GENDER ALARM!: Queer Feminist Exhibitions in a ‘Year of Feminist Art’.
In: Leila Pourtavaf, ed.
Montreal: La Centrale Galerie Powerhouse, pp. 26-41.
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Abstract or Description
GENDER ALARM! was commissioned by La Centrale, Montreal’s first feminist artist-run art gallery, to mark their change in focus from that of women artists to those of any gender who address social and sexual power relations. Starting with the 2008 group exhibition GENDER ALARM!, which inaugurated this new mandate, the essay highlights that show’s open-ended, process-based, DIY aesthetics and its spirit of irreverence and glee. It relates GENDER ALARM! to two US exhibitions from 2006 that shared a similar spirit, as well as featuring some of the same artists: Ridykeulous, at Participant, Inc., New York, and Shared Women, at LACE, Los Angeles. All three exhibitions underscore the libidinal dimensions of collective feminist and queer activity. Less concerned with critiquing the status quo than with staging alternatives to it, these exhibitions are read as examples of what Lauren Berlant and Michael Werner term counterpublics. Non-normative forms of sexual activity, including polyamory, promiscuity, public and anonymous sex, are presented as metaphors for ways of relating to others, pooling resources, building communities, and making art. Many works in these exhibitions salute earlier eras of feminist art, especially that of a tactile, emotive and performative nature. They also hail earlier moments of feminist and gay activism. Such gestures are read in the light of Elizabeth Freeman’s concept of ‘temporal drag’. The attachment to seemingly discarded, devalued and outmoded attitudes and tropes points to the unfulfilled potential of earlier moments and movements. This evokes the desire for a queer feminist lineage that cuts across gender and sexual identification. This sense that earlier pioneering moments remain relevant and unfinished is reflected in these exhibitions’ grounding in processes of improvisation and DIY and in un-heroic artistic materials. By keeping feminism as a category in question, these exhibitions aim to question orthodoxies, including that of feminism.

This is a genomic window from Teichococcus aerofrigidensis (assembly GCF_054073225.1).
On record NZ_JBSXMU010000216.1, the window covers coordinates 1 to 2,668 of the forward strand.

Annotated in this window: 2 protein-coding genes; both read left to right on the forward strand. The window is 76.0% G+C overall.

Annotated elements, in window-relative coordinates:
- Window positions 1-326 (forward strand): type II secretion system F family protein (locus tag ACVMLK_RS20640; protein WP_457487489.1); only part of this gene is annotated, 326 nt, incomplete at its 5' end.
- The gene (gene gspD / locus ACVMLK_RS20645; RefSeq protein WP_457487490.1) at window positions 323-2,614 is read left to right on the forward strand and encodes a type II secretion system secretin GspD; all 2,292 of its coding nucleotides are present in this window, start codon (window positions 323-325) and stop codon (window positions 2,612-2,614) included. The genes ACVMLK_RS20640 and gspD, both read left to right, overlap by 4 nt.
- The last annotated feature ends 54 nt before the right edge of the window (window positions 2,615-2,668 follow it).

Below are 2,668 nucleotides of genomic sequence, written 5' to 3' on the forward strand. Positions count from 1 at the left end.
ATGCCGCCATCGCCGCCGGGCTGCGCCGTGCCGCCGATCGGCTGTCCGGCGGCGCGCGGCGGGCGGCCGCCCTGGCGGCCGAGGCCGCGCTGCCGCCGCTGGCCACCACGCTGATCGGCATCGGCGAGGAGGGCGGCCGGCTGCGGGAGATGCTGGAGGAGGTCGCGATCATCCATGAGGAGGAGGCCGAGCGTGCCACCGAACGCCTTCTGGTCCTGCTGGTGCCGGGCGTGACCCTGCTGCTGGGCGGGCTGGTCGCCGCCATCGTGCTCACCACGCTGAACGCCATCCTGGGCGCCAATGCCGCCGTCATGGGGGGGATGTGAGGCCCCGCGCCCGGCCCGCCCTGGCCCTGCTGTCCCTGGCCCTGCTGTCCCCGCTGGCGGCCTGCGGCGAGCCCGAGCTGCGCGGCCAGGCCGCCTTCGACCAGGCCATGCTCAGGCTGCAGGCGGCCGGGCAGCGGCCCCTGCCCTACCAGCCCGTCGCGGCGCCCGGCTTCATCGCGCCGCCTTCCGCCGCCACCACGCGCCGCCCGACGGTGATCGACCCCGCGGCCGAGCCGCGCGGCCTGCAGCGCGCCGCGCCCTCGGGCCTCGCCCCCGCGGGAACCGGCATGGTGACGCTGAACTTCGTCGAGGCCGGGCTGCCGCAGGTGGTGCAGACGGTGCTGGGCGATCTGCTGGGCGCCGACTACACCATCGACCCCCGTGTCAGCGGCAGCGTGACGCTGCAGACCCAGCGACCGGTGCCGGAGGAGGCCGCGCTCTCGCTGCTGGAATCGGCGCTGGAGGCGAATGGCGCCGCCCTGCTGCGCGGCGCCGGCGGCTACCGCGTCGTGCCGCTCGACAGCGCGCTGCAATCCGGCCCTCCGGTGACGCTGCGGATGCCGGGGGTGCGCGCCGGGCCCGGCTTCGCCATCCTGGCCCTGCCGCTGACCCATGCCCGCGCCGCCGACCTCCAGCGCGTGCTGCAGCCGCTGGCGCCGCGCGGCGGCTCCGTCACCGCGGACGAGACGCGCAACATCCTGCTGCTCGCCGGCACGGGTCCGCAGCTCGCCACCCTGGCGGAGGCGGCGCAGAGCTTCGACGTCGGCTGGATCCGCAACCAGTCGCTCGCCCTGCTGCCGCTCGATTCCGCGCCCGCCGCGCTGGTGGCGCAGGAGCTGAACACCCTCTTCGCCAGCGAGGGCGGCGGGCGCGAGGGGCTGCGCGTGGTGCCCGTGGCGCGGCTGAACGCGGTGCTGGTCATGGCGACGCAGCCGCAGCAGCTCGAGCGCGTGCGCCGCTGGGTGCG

French translation of essay appears on pp 42 - 56
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